FORT LAUDERDALE, Fla. (AP) — "Dr. Phil" McGraw and The National Enquirer are lining up for a courtroom brawl after the television talk show host and his wife filed a $250 million lawsuit against the supermarket tabloid and its sister publications, charging that they falsely accused him of being an abusive husband and a hypocrite who doesn't practice what he preaches.
The lawsuit was filed last week in Palm Beach County, Florida, against the Enquirer, its owner American Media Inc. and sister publications, Star Magazine and the website Radar Online. According to the suit, the publications damaged McGraw's reputation by falsely accusing the TV psychologist of physically and verbally abusing his wife, Robin. The articles also said that Robin McGraw tolerated the abuse and that the couple are getting divorced. The suit also says the Enquirer threatened to run a false story accusing McGraw of busting a man's head with a beer mug during a drunken melee while in college in the early 1970s.
The suit says such allegations unjustly harm the McGraws' reputation as outspoken opponents of spousal abuse. It adds that Robin McGraw started a foundation aimed at helping battered spouses and that the couple's marriage is solid.
McGraw, 65, hosts the popular "Dr. Phil" talk show, where the booming-voiced Texan is known for passing out folksy advice to guests with various problems. He also produces "The Doctors" and other TV shows and publishes best-selling diet and self-help books. Forbes Magazine ranks him as the world's fourth-highest-paid celebrity, with annual earnings of $88 million.
"Dr. and Mrs. McGraw, after enduring years of the National Enquirer, Star and other American Media Inc. publications knowingly and recklessly printing outrageous lies about them, their marriage, their integrity and their character, have finally concluded that enough is enough and too much is too much," their attorney, Lin Wood, said in a statement.
American Media said in a statement that it will defend itself and will expose Phil McGraw's "stale and fraudulent claims for what they really are."
"It's a delicious irony that Dr. Phil, whom a California judge has called a 'charlatan' and the Daily Beast has called a 'quack' whose 'unseemly melange of exploitation, celebrity parasitism and credential mining goes back years' has filed a lawsuit against AMI and accused it of being a 'trashy tabloid,'" the statement said. "This from the man who visited Britney Spears in the hospital in 2008, then issued a public statement about the visit in violation of her family's trust."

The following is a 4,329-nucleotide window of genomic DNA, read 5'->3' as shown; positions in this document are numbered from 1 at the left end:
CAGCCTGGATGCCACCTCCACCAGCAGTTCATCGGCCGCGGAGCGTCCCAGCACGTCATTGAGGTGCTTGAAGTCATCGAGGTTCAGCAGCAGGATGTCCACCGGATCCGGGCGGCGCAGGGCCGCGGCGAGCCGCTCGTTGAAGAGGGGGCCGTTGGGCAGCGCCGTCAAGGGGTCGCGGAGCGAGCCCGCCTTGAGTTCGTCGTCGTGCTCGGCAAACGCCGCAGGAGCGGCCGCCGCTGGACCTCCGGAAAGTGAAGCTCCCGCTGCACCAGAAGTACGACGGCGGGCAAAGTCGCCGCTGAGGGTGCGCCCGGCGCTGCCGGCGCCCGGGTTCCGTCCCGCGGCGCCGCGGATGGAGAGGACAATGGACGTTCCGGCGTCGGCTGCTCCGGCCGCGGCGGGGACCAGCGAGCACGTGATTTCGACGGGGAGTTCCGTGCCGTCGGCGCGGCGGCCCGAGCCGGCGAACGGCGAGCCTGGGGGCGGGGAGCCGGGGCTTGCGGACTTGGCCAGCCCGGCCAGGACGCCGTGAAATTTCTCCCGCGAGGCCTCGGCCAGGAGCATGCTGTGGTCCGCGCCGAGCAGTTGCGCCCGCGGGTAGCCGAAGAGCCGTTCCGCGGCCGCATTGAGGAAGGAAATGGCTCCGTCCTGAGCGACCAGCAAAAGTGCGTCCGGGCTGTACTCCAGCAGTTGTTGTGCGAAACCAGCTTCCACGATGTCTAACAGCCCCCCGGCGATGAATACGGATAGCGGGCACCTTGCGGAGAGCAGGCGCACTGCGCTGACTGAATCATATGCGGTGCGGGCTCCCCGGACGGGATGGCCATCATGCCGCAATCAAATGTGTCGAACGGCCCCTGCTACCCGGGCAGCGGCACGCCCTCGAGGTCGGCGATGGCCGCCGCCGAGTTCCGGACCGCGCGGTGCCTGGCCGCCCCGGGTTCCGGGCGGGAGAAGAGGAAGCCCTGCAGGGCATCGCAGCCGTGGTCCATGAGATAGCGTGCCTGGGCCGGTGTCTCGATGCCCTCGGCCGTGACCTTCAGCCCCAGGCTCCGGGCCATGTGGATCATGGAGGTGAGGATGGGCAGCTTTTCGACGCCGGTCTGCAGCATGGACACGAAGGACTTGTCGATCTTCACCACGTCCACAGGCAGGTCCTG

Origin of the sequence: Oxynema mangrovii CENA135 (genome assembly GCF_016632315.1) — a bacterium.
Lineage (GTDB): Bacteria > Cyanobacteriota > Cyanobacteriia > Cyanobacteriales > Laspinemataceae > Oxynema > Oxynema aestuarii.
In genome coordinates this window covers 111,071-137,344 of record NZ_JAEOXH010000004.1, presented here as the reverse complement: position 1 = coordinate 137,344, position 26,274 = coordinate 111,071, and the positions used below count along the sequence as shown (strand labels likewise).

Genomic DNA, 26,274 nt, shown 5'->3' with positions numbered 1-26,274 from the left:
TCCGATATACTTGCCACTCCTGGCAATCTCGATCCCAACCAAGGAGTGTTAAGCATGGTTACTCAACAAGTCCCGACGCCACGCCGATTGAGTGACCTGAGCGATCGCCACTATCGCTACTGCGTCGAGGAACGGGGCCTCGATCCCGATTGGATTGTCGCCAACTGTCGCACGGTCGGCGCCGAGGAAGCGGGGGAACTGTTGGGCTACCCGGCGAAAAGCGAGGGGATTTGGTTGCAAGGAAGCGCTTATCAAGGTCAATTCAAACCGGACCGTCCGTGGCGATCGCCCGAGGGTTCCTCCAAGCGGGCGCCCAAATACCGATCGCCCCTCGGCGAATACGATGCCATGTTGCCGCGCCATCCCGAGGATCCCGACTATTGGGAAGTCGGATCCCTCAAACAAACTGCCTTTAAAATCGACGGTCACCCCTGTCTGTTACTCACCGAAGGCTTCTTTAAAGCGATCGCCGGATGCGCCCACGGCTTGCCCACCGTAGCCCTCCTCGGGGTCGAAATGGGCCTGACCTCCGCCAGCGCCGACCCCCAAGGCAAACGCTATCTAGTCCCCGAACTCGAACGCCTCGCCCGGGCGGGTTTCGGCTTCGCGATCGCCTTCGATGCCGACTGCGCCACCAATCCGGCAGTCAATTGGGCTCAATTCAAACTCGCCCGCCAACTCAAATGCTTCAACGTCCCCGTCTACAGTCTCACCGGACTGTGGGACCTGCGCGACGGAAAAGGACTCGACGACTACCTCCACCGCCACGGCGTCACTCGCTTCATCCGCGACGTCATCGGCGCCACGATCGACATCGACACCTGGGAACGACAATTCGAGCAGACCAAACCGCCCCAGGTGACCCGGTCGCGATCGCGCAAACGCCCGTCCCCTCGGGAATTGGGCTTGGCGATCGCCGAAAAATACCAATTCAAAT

The judge's comments came in 2010 after McGraw featured on his show a couple who had shoplifted more than a million dollars of goods.
According to the lawsuit, since 2003 the Enquirer and its sister publications have published more than 85 articles about the McGraws, an average of one every two months, accusing them of felonies, hypocrisy and professional misconduct. The lawsuit says the stories are false or exaggerated and aimed at increasing what it said are American Media's shaky finances.
"Those articles were manufactured and published to increase corporate revenues and profits at the unlawful financial, reputational, and emotional expense of its targets, while simultaneously using their names, likenesses, and fame as a buzz-creating and revenue-generating catalyst," the lawsuit says.
The lawsuit says that the McGraws and American Media reached a two-year agreement in 2013 stipulating that the couple would not sue the company if it stopped running articles about them. The lawsuit says that shortly after the agreement expired late last year, the Enquirer and Star threatened to run a story that the McGraws contend is false.
The lawsuit says the story would have accused Phil McGraw of smashing a man's head with a beer mug during a drunken brawl while he was a student at Texas Tech University in the 1970s. The lawsuit says the nightclub where the brawl allegedly took place didn't open until six years after McGraw graduated and didn't get a liquor license until 2009.
This story has been corrected to reflect that the Enquirer threatened to run story about a bar brawl, but did not publish such a story.